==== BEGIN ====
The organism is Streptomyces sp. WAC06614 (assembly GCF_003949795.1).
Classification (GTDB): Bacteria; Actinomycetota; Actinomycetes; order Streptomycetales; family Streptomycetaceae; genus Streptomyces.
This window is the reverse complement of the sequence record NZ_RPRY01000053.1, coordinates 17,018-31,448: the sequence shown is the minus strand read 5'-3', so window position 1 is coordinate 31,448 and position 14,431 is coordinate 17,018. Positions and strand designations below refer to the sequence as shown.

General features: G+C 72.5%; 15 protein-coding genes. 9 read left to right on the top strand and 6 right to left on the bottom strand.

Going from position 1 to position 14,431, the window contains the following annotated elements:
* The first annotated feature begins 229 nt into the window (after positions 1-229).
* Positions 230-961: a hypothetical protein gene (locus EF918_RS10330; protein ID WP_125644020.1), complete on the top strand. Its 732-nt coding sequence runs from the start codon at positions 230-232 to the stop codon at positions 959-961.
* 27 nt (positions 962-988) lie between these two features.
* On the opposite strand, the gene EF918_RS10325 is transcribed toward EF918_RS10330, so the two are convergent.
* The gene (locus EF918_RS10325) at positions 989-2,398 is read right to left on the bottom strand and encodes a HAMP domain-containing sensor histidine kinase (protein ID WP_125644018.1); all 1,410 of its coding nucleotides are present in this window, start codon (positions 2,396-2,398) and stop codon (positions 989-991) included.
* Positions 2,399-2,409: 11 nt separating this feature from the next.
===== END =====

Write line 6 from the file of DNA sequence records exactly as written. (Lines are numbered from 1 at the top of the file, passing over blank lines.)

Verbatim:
* The first annotated feature begins 229 nt into the window (after positions 1-229).